Procter & Gamble: Adding More Goods To Its Bag

Procter & Gamble Co. gets clearance to acquire Gillette Co.

Now that the Federal Trade Commission (FTC) has cleared the proposed acquisition of the Boston-based Gillette Co., Procter & Gamble Co. CEO, president and chairman A.G. Lafley is excited to get the integration underway.

"The addition of Gillette will broaden our line-up to 22 brands with over a billion dollars in sales and will take us into new product areas, creating tremendous new opportunities to bring great products to consumers, great value to customers ad increase shareholder value," said Lafley in a Sept. 30, 2005, press release.

The press release came on the heels of the effective acquisition date: Oct. 1. The first business day the two companies operated jointly was Oct. 3. Both companies appear on IndustryWeek's IW 50 Best Manufacturing Companies list in 2005.

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Prior to the acquisition, P&G had to divest some brands to avoid overlapping businesses. P&G, as required by the FTC, divested its SpinBrush battery-powered toothbrush. The SpinBrush brand, sold to Church & Dwight Co. Inc., put up to $105 million in P&G's purse. Following closing, the company will divest Rembrandt, a Gillette oral-care product line, and Right Guard -- Gillette's top-selling deodorant.

According to Cincinnati-based P&G, other required divestures will take place during the October to December quarter.

Procter & Gamble Co.
At A Glance


Procter & Gamble Co.
Cincinnati
Primary Industry: Chemicals
Number of employees: 110,000

2004 In Review
Revenue: $51.4 billion
Profit Margin: 12.6%
Sales Turnover: 0.9
Inventory Turnover: 6.2
Revenue Growth: 18.5%
Return On Assets: 14.8%
Return On Equity: 40.0%

Gillette Co.
At A Glance


Gillette Co.
Boston
Primary Industry: Fabricated Metal Products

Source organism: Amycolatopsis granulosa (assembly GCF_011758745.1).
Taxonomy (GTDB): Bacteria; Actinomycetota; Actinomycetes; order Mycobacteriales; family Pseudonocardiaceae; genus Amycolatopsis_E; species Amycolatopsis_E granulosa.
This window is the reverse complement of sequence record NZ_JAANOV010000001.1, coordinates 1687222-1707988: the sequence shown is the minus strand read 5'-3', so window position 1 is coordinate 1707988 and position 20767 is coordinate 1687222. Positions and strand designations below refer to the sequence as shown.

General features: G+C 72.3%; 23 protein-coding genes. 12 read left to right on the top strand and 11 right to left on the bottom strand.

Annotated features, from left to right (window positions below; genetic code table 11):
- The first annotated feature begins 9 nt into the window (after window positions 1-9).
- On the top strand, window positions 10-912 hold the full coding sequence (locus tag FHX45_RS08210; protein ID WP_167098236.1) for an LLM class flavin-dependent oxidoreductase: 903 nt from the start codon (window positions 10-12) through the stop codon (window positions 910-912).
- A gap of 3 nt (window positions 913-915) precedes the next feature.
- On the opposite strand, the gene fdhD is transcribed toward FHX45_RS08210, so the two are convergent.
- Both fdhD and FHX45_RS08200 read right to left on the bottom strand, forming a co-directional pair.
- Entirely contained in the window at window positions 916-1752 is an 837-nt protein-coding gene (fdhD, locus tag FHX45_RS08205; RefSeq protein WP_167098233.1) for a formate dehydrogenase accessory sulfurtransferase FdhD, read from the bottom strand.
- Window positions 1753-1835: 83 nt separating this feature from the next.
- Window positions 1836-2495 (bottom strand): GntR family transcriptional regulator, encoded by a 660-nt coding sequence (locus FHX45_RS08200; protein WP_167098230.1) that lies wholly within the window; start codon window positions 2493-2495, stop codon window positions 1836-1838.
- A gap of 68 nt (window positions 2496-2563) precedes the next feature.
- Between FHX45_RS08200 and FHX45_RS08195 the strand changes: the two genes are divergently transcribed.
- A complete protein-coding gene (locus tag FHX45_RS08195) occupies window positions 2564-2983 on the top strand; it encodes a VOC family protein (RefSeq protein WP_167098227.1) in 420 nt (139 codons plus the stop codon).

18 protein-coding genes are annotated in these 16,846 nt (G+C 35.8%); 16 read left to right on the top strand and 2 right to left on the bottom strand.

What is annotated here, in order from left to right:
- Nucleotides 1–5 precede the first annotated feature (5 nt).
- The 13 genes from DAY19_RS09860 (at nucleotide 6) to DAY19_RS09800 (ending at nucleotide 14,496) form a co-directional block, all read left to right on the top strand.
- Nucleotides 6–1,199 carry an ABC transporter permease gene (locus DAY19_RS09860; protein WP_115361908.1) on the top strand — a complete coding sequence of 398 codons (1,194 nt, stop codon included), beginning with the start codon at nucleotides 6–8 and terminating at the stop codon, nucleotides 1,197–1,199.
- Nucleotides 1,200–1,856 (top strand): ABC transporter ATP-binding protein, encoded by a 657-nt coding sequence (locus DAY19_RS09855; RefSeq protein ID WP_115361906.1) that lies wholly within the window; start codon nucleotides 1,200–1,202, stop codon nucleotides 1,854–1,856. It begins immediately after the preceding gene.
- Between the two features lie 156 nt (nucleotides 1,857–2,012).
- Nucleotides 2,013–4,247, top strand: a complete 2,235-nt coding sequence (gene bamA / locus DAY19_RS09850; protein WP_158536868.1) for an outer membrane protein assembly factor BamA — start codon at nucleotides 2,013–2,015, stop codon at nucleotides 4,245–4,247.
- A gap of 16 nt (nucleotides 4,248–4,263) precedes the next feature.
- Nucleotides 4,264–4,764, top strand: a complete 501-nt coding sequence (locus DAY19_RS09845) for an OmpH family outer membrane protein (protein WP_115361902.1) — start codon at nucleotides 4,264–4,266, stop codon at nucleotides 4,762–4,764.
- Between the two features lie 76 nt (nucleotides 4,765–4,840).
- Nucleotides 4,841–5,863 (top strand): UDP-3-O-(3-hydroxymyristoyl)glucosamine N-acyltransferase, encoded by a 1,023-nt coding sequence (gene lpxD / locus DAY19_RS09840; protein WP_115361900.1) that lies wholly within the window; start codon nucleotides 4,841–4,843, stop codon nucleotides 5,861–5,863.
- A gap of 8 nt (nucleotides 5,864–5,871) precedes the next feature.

2004 In Review
Revenue : $10.5 billion
Profit Margin: 16.1%
Sales Turnover: 1.0
Inventory Turnover: 3.6
Revenue Growth: 13.2%
Return On Assets: 17.0%
Return On Equity: 76.0%
As for challenges, P&G's Folgers Coffee production plant in New Orleans suffered damage and had to be evacuated twice.

According to a Reuters news story, the bulk of P&G's unroasted coffee for its Folgers and Millstone brands is stored in giant silos, which were unharmed by the storm. The plant, which produces more than 50% of the company's coffee, is now re-opened and can be seen in a 30-second television commercial. The commercial thanks consumers for their support.

"This commercial is our way of explaining to consumers why they may not find their favorite Folgers varieties in their stores, and thanking them for their patience as we restock the shelves," said Max Rangel, marketing director for Folgers, in an Oct. 3, 2005, press release.

In the same release the company notes that it will offer a special Folgers Katrina Relief metal can. The can will hit shelves in November.

In terms of other advertising, P&G is leveraging the brand loyalty of the auto-racing world. P&G is partnering with Rahal/Letterman (as in David) Racing to sponsor the racing team's No. 16 car driven by Danica Patrick, the female driver who earned Rookie of the Year status at the 2005 Indy 500 race. Patrick's car will feature P&G's Secret anti-perspirant/deodorant. Patrick also appears in television advertising for the company.

P&G also stepped up its advertising campaign in China by touting its Olay brand of skin care products and Crest toothpaste.

Other P&G brands include Pampers, Bounty, Dawn, Pringles and Downy. Gillette brands include Oral-B, Duracell and Braun.

Traci Purdum, IndustryWeek associate editor, is director of the IW1000, IW U.S. 500 and the IW 50 research programs. She is based in Cleveland.


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